Heller myotomy and intraluminal fundoplication: a NOTES technique
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It is generally accepted that the most effective treatment of achalasia is a surgical myotomy. Nevertheless, if a myotomy alone is performed, reflux may occur in up to 30% of patients. The aim of this study was to explore a transoral incisionless stepwise approach to both esophageal Heller myotomy and fundoplication.
The first step consisted of creating the esophageal myotomy. Under general anesthesia, with the pig supine, endoscopy was performed to assess the location of the esophagogastric junction (EGJ). The mucosa on the right posterolateral esophageal wall was cut with the needle-knife 15 cm above the lower esophageal sphincter (LES) and then dilated with blunt dissection to introduce the scope. A submucosal tunnel was created distally with CO2 and blunt dissection. Once the gastroesophageal junction (GEJ) and the clasp fibers were identified, the muscular layer was cut. The scope was withdrawn into the lumen and the mucosal flap was sealed with endoscopic clips. The adequacy of the myotomy was evaluated using pre- and postoperative manometry and by comparing the EGJ distensibility before, during, and after the division of the esophageal muscular fibers using the functional lumen imaging probe, EndoFLIP®. The second step, consisted of building a transoral incisionless fundoplication 4 weeks postoperatively using the EsophyX™.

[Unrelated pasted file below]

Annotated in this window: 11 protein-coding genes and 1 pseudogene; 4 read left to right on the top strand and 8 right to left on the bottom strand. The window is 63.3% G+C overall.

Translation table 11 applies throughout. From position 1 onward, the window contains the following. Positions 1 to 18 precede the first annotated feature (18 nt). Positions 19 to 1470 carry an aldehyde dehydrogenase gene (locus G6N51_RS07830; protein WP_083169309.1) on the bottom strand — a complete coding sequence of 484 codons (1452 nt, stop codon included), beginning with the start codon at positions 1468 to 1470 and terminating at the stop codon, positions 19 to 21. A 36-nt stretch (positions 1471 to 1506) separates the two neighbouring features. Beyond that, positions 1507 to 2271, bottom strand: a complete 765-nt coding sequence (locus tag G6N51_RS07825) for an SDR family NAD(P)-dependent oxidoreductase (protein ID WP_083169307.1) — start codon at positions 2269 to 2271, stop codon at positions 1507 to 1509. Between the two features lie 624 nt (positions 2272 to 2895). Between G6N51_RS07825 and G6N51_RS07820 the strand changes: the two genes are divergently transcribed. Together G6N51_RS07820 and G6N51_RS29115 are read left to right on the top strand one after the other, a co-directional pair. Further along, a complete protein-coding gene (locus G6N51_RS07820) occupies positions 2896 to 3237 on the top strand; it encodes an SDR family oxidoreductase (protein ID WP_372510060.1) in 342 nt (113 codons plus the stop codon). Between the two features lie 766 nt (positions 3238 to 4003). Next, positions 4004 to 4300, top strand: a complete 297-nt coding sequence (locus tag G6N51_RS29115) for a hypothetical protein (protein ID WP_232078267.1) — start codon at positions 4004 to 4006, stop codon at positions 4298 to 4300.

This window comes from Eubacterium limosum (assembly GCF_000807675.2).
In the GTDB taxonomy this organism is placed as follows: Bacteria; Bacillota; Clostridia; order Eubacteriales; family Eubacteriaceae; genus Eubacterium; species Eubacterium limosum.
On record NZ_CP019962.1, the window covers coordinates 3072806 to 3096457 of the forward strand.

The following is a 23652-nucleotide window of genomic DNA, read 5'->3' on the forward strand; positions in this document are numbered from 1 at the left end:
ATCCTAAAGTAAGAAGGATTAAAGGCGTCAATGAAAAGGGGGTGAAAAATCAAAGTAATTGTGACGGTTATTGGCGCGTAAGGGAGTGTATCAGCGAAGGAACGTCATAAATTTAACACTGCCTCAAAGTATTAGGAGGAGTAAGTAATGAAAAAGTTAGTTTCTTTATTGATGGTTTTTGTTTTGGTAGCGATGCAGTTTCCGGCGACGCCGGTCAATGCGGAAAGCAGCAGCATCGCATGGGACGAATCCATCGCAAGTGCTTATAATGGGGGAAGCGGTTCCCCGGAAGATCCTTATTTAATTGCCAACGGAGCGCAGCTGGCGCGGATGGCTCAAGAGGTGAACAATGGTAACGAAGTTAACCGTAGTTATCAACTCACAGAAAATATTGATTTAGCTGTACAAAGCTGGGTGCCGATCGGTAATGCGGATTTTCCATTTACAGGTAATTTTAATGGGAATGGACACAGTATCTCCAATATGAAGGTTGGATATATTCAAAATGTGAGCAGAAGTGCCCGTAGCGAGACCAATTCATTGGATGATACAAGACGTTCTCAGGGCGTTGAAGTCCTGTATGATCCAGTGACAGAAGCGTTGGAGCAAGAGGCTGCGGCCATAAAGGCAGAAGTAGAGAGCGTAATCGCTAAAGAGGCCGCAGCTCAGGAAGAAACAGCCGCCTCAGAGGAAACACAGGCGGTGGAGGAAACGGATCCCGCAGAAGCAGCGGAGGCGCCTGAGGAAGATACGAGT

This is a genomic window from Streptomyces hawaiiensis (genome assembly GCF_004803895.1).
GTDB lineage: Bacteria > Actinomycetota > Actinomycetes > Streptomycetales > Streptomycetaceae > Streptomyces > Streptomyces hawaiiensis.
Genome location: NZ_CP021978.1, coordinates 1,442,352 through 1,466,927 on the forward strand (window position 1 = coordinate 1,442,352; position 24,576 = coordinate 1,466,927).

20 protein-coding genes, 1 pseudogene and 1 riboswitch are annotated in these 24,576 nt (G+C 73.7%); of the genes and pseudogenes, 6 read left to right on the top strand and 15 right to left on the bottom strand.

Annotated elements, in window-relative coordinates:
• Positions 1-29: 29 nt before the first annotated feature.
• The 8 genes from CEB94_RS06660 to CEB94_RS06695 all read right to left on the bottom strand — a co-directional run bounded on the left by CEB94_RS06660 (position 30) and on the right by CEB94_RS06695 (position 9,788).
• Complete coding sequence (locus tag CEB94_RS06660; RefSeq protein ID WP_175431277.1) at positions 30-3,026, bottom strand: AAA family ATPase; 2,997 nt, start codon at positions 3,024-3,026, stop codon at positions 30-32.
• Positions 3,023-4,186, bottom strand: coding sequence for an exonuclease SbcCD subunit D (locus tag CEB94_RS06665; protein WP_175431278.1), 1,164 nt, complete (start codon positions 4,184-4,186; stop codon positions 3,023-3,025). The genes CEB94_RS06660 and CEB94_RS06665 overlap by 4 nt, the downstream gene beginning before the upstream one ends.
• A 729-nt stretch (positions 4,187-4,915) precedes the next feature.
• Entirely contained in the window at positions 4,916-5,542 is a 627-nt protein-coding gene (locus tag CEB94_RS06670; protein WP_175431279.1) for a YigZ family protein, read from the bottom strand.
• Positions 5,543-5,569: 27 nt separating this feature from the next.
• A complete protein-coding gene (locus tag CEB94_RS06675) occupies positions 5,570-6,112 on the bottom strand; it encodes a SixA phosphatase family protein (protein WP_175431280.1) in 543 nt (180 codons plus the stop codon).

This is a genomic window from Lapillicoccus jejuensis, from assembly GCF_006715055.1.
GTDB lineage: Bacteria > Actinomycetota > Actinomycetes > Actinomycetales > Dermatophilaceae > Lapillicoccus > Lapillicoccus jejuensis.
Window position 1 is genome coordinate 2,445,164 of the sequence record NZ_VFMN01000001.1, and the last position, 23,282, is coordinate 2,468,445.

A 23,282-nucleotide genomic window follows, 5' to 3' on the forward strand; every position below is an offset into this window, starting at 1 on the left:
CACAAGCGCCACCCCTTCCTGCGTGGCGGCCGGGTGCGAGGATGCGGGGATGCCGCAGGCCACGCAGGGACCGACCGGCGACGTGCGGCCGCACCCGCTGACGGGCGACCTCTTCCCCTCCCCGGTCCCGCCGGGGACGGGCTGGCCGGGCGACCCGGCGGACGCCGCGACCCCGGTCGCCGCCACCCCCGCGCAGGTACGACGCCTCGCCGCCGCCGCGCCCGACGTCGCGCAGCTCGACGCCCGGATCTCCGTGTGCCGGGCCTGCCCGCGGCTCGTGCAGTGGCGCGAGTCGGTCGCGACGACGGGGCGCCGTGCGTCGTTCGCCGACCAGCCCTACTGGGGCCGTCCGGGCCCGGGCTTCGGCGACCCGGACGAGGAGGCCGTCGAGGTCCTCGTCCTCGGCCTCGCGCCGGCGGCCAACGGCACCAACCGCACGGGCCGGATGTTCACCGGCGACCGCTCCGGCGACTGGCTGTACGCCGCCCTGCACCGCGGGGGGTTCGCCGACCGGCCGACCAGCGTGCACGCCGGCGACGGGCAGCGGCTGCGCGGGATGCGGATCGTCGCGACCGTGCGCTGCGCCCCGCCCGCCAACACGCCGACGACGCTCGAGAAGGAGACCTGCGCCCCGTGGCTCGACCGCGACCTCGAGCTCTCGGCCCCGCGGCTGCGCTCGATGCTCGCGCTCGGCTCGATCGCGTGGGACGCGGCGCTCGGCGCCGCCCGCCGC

Both Heller myotomy and endoscopic fundoplication were accomplished successfully with no injury to the esophageal mucosa. Postoperative manometry demonstrated a 50% loss in mean LES pressure (mean preoperative LES pressure = 22.2 mmHg; mean postoperative LES pressure = 10 mmHg, P < 0.005). The EndoFLIP® showed a preoperative minimal diameter of 6 mm with a cross-sectional area of 28 mm2. Postoperatively, the junction was more compliant (minimal diameter = 15 mm; cross-sectional area = 177 mm2), with the main improvement in distensibility occurring when the clasps fibers were removed.
A stepwise transoral incisionless approach to esophageal Heller myotomy and partial fundoplication is feasible and effective in the porcine model. A distensibility test such as the EndoFLIP® may provide better information on the opening and closing dynamics of the EGJ, rather than just relying on the sphincter tonic state as measured by manometry.
KeywordsHeller myotomy Achalasia Endoscopic fundoplication NOTES
Silvana Perretta, Bernard Dallemagne, Pierre Alleman, and Jacques Marescaux have no conflicts of interest or financial ties to disclose.
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